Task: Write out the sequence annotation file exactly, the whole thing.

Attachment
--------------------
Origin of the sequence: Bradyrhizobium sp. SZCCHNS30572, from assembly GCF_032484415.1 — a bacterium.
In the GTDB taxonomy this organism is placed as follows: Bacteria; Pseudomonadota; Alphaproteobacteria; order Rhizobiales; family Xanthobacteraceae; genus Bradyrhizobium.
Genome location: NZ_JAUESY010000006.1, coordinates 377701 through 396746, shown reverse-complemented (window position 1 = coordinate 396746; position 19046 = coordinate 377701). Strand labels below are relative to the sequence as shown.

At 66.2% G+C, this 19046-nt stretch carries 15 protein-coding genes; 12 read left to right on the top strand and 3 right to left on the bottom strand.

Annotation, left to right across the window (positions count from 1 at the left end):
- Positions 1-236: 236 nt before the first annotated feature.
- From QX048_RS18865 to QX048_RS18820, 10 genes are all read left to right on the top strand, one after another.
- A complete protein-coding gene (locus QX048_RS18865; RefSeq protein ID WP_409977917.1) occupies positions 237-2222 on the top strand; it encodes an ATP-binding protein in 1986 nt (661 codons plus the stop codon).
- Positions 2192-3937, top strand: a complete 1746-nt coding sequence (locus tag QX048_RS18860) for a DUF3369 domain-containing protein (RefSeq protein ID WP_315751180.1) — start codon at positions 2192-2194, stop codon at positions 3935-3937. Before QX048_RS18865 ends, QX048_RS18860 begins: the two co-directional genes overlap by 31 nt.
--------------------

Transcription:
Origin of the sequence: Bradyrhizobium sp. SZCCHNS30572, from assembly GCF_032484415.1 — a bacterium.
In the GTDB taxonomy this organism is placed as follows: Bacteria; Pseudomonadota; Alphaproteobacteria; order Rhizobiales; family Xanthobacteraceae; genus Bradyrhizobium.
Genome location: NZ_JAUESY010000006.1, coordinates 377701 through 396746, shown reverse-complemented (window position 1 = coordinate 396746; position 19046 = coordinate 377701). Strand labels below are relative to the sequence as shown.

At 66.2% G+C, this 19046-nt stretch carries 15 protein-coding genes; 12 read left to right on the top strand and 3 right to left on the bottom strand.

Annotation, left to right across the window (positions count from 1 at the left end):
- Positions 1-236: 236 nt before the first annotated feature.
- From QX048_RS18865 to QX048_RS18820, 10 genes are all read left to right on the top strand, one after another.
- A complete protein-coding gene (locus QX048_RS18865; RefSeq protein ID WP_409977917.1) occupies positions 237-2222 on the top strand; it encodes an ATP-binding protein in 1986 nt (661 codons plus the stop codon).
- Positions 2192-3937, top strand: a complete 1746-nt coding sequence (locus tag QX048_RS18860) for a DUF3369 domain-containing protein (RefSeq protein ID WP_315751180.1) — start codon at positions 2192-2194, stop codon at positions 3935-3937. Before QX048_RS18865 ends, QX048_RS18860 begins: the two co-directional genes overlap by 31 nt.